Students get introduced to programming in ICS 140 Computational Thinking with Programming in the Python programming language. Next in the programming sequence are ICS 141 Programming with Objects and ICS 240 Elementary Data Structures, both using Java programming language. Mathematics courses should be taken concurrently. Students should note individual course prerequisites and enroll in the proper sequence of courses. The prerequisite courses should be completed before upper-division (300-level) classes are taken in the major. Transfer credit for the major prerequisite courses is common.
This course is designed to prepare students for calculus. Topics include polynomial, rational, exponential, logarithmic, and trigonometric functions; the algebra of functions; multiple function representations; and an introduction to analytic geometry.
Full course description for Precalculus
Choose one of the two courses below
This course provides an overview of the differential calculus for single and multivariable functions and an introduction to the integral calculus and differential equations, with an emphasis on applications to the natural and physical sciences. Particular topics covered in the course include limits, ordinary and partial derivatives, applications of derivatives, definite integrals, fundamental theorem of calculus, applications of definite integrals, models involving differential equations, Eulers method, equilibrium solutions.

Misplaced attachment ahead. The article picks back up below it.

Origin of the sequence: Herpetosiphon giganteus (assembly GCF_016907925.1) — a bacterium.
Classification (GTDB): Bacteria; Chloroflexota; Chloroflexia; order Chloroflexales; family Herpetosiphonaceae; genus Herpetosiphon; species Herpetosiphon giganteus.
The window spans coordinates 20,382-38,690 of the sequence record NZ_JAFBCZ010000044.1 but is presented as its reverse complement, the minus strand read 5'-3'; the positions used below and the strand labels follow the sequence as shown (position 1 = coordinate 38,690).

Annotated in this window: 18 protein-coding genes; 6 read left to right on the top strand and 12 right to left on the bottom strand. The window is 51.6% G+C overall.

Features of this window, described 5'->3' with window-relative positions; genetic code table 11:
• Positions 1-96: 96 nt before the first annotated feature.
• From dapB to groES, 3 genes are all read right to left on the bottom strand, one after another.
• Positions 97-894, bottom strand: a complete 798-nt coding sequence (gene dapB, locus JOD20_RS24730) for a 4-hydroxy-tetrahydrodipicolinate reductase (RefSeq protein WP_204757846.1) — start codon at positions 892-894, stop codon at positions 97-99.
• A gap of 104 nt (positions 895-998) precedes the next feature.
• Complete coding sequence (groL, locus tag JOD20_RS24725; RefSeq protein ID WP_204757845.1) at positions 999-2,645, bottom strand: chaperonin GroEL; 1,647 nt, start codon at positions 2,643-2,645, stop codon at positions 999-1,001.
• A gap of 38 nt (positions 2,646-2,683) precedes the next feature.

Full course description for Applied Calculus
Since its beginnings, calculus has demonstrated itself to be one of humankind's greatest intellectual achievements. This versatile subject has proven useful in solving problems ranging from physics and astronomy to biology and social science. Through a conceptual and theoretical framework this course covers topics in differential calculus including limits, derivatives, derivatives of transcendental functions, applications of differentiation, L'Hopital's rule, implicit differentiation, and related rates.
Full course description for Calculus I